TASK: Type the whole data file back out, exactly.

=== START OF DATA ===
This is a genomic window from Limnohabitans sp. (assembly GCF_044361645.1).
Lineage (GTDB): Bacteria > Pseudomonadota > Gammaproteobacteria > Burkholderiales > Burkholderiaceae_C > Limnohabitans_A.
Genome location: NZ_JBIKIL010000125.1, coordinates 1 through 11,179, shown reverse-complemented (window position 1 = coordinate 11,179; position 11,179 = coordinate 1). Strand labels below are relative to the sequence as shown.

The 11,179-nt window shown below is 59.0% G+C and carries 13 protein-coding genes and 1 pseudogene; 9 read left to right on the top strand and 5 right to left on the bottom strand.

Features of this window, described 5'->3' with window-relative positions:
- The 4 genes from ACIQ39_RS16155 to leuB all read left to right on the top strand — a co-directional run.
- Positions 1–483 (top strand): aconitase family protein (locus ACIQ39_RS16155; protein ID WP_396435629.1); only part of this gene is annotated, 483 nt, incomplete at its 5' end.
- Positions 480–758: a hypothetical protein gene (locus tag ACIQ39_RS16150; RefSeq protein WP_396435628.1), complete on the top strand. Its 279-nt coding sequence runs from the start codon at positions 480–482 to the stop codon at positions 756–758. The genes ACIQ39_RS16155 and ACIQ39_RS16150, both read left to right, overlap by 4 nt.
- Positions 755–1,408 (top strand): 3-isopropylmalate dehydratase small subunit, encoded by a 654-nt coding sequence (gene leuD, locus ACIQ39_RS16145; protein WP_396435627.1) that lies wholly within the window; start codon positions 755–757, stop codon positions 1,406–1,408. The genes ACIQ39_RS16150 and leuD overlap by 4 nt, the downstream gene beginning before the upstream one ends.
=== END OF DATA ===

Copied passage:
This is a genomic window from Limnohabitans sp. (assembly GCF_044361645.1).
Lineage (GTDB): Bacteria > Pseudomonadota > Gammaproteobacteria > Burkholderiales > Burkholderiaceae_C > Limnohabitans_A.
Genome location: NZ_JBIKIL010000125.1, coordinates 1 through 11,179, shown reverse-complemented (window position 1 = coordinate 11,179; position 11,179 = coordinate 1). Strand labels below are relative to the sequence as shown.

The 11,179-nt window shown below is 59.0% G+C and carries 13 protein-coding genes and 1 pseudogene; 9 read left to right on the top strand and 5 right to left on the bottom strand.

Features of this window, described 5'->3' with window-relative positions:
- The 4 genes from ACIQ39_RS16155 to leuB all read left to right on the top strand — a co-directional run.
- Positions 1–483 (top strand): aconitase family protein (locus ACIQ39_RS16155; protein ID WP_396435629.1); only part of this gene is annotated, 483 nt, incomplete at its 5' end.
- Positions 480–758: a hypothetical protein gene (locus tag ACIQ39_RS16150; RefSeq protein WP_396435628.1), complete on the top strand. Its 279-nt coding sequence runs from the start codon at positions 480–482 to the stop codon at positions 756–758. The genes ACIQ39_RS16155 and ACIQ39_RS16150, both read left to right, overlap by 4 nt.
- Positions 755–1,408 (top strand): 3-isopropylmalate dehydratase small subunit, encoded by a 654-nt coding sequence (gene leuD, locus ACIQ39_RS16145; protein WP_396435627.1) that lies wholly within the window; start codon positions 755–757, stop codon positions 1,406–1,408. The genes ACIQ39_RS16150 and leuD overlap by 4 nt, the downstream gene beginning before the upstream one ends.